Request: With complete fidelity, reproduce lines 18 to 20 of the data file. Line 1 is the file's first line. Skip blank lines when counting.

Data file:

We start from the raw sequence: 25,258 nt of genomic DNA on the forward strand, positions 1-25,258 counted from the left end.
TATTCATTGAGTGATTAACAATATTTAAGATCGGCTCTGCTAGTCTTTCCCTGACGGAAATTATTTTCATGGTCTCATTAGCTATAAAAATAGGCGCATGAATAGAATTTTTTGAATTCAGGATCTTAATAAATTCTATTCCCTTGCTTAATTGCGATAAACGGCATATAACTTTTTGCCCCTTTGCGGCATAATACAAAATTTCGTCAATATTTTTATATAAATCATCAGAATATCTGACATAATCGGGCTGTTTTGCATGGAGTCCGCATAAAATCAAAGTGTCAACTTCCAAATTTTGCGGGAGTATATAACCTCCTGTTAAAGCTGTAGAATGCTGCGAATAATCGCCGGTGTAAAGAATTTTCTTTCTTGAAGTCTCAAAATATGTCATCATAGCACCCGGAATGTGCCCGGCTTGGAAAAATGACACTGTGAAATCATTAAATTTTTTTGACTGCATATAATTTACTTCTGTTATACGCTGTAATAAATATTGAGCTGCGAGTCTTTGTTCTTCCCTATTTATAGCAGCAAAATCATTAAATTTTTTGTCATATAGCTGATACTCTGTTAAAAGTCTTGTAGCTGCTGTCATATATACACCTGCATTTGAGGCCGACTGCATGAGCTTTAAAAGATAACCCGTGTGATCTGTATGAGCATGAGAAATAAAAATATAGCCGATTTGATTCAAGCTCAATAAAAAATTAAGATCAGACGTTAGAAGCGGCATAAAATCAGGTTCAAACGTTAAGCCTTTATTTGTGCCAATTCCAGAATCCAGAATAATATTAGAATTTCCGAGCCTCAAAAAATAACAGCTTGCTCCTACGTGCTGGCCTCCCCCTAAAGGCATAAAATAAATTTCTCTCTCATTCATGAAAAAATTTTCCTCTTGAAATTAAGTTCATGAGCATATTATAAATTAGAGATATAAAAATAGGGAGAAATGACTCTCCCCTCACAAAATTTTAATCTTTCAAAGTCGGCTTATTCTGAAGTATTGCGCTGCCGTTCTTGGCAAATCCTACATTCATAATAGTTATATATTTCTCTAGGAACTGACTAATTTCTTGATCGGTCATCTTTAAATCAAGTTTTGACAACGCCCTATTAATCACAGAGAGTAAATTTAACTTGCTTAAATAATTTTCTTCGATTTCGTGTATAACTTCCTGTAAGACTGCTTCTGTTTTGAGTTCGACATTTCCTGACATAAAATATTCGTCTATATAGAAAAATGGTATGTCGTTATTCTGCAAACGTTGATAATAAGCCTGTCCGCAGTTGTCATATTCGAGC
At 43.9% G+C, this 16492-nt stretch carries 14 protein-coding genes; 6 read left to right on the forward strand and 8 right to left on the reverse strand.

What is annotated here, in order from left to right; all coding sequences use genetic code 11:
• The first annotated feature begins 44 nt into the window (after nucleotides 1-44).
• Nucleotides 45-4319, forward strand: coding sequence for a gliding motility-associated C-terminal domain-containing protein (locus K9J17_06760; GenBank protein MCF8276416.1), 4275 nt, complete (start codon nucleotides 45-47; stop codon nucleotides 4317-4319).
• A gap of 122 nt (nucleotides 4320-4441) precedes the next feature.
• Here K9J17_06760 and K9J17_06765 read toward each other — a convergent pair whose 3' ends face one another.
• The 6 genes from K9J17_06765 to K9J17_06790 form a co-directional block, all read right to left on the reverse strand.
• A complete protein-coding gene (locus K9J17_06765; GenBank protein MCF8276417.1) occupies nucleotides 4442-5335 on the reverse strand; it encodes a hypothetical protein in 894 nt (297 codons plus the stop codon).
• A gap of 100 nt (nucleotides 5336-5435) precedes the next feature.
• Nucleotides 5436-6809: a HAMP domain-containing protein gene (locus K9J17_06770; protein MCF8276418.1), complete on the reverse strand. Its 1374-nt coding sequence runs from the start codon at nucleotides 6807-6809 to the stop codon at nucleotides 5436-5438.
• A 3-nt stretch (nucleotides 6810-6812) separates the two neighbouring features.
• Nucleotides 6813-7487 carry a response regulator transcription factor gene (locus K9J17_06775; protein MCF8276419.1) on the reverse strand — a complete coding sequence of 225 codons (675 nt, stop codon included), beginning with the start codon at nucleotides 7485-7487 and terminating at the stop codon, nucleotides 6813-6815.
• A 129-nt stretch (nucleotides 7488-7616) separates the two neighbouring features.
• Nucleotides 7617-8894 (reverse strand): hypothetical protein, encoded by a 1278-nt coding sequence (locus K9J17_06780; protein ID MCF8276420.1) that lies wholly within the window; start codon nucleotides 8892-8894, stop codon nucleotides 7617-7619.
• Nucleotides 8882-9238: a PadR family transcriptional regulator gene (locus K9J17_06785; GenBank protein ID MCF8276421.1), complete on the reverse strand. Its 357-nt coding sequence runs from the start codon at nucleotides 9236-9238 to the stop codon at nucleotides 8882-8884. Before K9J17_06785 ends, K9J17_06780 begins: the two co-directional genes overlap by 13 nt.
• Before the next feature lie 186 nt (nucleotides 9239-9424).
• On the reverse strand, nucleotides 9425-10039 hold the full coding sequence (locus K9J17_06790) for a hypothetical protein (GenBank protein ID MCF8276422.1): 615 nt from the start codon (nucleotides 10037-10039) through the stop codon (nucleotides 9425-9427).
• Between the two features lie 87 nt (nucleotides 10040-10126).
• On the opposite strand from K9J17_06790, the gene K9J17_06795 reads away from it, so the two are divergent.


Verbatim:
• Before the next feature lie 186 nt (nucleotides 9239-9424).
• On the reverse strand, nucleotides 9425-10039 hold the full coding sequence (locus K9J17_06790) for a hypothetical protein (GenBank protein ID MCF8276422.1): 615 nt from the start codon (nucleotides 10037-10039) through the stop codon (nucleotides 9425-9427).
• Between the two features lie 87 nt (nucleotides 10040-10126).